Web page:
​For decades, mental health and medical professionals have understood that emotional, physical or sexual abuse of children impacts long-term health, both physical and emotional, outcomes for those children as the move into adulthood. [1] Thinking about making amends to people we have hurt, should also include making amends to ourselves.

Relationship science now tells us that it takes five positive interactions to overcome one negative one! [2] You can start to think about the changes you can make in your life moving forward to bring less judgment, and more self-compassion forward. To bring more emotional safety in your relationships and less hurt. 


The same principle holds true in our daily lives, and in our daily interactions with our loved ones.  As we have reviewed, when something, that Thing, is bothering you, or repeatedly comes up, in your relationships, your first step is to own it as your problem, and the second step is to reflect on how you got this problem.  It’s important here to unpack this problem with someone you trust, someone who will not just tell you what you want to hear, and someone who you also feel safe with and you feel will not judge you.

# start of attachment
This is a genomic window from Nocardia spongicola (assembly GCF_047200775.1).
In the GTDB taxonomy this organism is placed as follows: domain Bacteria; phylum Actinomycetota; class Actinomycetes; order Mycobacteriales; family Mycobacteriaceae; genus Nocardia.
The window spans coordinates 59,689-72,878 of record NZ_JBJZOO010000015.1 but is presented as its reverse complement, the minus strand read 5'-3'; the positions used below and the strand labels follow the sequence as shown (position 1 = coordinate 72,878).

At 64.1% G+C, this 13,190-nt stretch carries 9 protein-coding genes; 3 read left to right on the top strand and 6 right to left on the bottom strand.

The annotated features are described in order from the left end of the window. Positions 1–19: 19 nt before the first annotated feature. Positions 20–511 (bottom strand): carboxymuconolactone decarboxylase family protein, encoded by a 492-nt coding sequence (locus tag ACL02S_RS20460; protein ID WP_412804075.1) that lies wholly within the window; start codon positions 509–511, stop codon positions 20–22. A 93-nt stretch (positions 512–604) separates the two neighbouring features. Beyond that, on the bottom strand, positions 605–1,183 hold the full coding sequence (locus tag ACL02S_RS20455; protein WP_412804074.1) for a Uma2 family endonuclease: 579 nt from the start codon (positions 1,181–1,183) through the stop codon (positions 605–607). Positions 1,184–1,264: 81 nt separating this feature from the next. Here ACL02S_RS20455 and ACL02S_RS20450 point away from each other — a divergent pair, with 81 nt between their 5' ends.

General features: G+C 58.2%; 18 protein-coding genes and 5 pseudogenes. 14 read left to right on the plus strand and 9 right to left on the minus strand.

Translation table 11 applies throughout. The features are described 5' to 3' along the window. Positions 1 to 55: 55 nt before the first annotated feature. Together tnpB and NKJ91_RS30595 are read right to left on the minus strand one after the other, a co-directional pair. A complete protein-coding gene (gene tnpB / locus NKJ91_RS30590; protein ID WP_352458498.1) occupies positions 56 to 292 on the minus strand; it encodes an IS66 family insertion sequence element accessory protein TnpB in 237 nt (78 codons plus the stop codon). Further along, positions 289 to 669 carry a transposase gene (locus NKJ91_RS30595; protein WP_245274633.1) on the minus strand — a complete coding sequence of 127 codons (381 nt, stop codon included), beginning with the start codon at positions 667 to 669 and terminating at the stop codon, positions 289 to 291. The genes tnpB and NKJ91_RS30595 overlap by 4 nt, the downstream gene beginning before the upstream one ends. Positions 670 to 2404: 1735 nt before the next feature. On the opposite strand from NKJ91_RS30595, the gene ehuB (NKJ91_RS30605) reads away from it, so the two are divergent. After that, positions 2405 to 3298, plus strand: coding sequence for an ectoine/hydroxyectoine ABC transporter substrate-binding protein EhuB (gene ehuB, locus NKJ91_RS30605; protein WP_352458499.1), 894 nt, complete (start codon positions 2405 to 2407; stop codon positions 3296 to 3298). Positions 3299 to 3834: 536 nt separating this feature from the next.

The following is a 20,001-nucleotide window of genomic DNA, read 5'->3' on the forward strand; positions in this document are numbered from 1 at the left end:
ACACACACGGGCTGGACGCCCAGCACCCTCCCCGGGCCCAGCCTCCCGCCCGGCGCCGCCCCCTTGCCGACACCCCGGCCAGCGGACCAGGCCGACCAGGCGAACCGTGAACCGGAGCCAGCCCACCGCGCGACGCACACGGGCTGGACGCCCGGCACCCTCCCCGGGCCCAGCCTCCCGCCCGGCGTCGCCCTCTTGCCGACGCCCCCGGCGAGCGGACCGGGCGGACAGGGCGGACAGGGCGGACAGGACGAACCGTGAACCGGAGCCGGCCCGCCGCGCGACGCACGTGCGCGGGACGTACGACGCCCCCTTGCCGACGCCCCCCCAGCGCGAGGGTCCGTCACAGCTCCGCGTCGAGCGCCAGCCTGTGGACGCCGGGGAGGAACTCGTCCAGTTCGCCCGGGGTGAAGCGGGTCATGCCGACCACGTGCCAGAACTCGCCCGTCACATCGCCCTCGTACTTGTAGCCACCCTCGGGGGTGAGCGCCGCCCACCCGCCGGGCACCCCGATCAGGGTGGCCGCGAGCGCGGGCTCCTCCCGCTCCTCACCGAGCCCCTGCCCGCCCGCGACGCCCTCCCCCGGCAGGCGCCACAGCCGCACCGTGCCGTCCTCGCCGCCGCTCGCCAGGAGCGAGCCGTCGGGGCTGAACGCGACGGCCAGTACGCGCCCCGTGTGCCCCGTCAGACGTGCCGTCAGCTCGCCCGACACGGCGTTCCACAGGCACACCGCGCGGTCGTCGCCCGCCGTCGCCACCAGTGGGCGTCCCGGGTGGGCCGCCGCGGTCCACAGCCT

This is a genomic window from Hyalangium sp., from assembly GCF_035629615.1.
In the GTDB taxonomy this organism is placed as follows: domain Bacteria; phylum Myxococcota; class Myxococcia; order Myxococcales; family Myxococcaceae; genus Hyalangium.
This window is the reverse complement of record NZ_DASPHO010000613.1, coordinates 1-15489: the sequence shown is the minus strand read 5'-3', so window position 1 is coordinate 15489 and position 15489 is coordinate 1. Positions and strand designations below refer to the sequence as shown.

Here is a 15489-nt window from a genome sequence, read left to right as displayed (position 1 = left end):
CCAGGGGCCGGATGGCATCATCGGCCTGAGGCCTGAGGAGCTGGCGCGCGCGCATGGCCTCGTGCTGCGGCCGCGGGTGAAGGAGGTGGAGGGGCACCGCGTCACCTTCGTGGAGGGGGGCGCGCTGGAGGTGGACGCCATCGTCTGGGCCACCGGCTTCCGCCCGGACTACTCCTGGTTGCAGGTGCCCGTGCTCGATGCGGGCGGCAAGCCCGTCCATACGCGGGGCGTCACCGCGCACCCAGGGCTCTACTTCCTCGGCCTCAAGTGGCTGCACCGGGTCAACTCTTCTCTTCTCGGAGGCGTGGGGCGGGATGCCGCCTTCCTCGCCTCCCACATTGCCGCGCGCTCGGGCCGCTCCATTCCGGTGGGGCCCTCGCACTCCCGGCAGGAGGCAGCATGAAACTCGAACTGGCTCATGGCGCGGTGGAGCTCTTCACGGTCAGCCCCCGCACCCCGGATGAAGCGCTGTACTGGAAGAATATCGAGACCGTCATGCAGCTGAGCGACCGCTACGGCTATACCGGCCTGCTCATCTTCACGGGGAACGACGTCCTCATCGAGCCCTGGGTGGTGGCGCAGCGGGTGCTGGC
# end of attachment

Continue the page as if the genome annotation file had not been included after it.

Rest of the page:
Once you have a clearer picture of why you keep making the choices you are making, including the ones that are causing you pain or turmoil in your life, it makes sense doesn’t it?  Of course that’s why things have happened this way, because of X, Y and Z. A-ha.  

Now, what do we do now?


Your life is yours to live and to create.  

​If you’ve got stuff tripping you up, it’s time to take the blinders off.  Your experience of your life is what holds the answers to the questions that keep coming up for you, not what anyone else thinks your life should be.  Acknowledging how you got here, reflecting on what all of your options are (even the ones you don’t like), and doing a totally free brainstorm of what your future could possibly look like are worthwhile pursuits that could totally change your life for the better.